3e17
Vocal Skills and Strategies
2.5 identify some vocal effects, including tone, pace, pitch, and volume, and use them appropriately,
and with sensitivity towards cultural differences, to help communicate their meaning (e.g., pause
in appropriate places long enough to allow others to respond during dialogue with peers or in
small groups)
3e18
Non-Verbal Cues
2.6 identify some non-verbal cues, including facial expression, gestures, and eye contact, and use them
in oral communications, appropriately and with sensitivity towards cultural differences, to help
convey their meaning
Ministry of Education 2006
English Language Expectations
3e19
Pg. 3
Visual Aids
2.7 use a variety of appropriate visual aids (e.g., overheads, diagrams, graphic organizers, charts,
artefacts) to support or enhance oral presentations (e.g., use a large-size labelled diagram to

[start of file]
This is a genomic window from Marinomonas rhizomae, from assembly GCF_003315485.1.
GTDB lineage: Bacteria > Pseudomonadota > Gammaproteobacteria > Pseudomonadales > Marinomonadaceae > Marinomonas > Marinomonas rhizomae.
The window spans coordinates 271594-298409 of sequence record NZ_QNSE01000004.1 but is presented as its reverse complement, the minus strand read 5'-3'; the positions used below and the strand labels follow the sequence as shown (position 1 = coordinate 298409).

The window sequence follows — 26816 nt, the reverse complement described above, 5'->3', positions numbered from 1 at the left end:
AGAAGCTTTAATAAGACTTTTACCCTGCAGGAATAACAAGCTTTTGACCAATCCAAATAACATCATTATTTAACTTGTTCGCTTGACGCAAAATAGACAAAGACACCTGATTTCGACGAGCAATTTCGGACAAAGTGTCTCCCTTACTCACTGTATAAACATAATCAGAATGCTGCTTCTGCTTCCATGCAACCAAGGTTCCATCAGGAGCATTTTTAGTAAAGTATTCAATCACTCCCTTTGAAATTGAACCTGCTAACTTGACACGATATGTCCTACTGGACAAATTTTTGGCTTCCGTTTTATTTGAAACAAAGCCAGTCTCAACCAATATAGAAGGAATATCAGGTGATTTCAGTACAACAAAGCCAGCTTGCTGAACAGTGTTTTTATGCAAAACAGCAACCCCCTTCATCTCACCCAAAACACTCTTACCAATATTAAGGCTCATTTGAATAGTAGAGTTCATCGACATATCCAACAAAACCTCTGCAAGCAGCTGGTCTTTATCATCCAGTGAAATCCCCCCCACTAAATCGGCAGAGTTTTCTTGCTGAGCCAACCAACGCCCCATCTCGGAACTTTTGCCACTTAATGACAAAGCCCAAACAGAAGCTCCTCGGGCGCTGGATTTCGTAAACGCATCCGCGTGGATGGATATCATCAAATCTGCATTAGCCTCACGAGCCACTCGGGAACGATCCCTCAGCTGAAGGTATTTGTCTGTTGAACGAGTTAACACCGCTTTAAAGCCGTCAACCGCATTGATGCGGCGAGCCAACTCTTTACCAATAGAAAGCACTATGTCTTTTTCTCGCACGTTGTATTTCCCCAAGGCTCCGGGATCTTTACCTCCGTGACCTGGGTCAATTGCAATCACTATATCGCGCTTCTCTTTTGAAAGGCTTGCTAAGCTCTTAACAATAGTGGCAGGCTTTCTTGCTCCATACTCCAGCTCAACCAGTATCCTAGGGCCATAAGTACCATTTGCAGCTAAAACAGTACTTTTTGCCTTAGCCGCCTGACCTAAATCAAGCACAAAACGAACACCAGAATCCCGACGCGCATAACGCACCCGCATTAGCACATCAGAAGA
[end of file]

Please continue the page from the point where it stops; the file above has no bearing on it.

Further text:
illustrate an explanation of how soil erodes)
3. Reflecting on Oral Communication Skills and Strategies
3e20
3.1 identify, in conversation with the teacher and peers, what strategies they found most helpful before,
during, and after listening and speaking
Teacher prompts: “What questions do you ask yourself after listening to check that you have
understood?” “How do you check to be sure that the audience understands what you are saying?”
3e21
Interconnected Skills
3.2 identify, in conversation with the teacher and peers, how their skills as viewers, representers,
readers, and writers help them improve their oral communication skills
Teacher prompts: “How does speaking make you a better listener?” “How does seeing a television
program on a topic help you when you are discussing that topic in class?” “Does learning new words
from your reading help you when you are listening to oral texts?”
Reading
Overall Expectations
3e22
1. read and demonstrate an understanding of a variety of literary, graphic, and informational texts,
using a range of strategies to construct meaning;
3e23
2. recognize a variety of text forms, text features, and stylistic elements and demonstrate understanding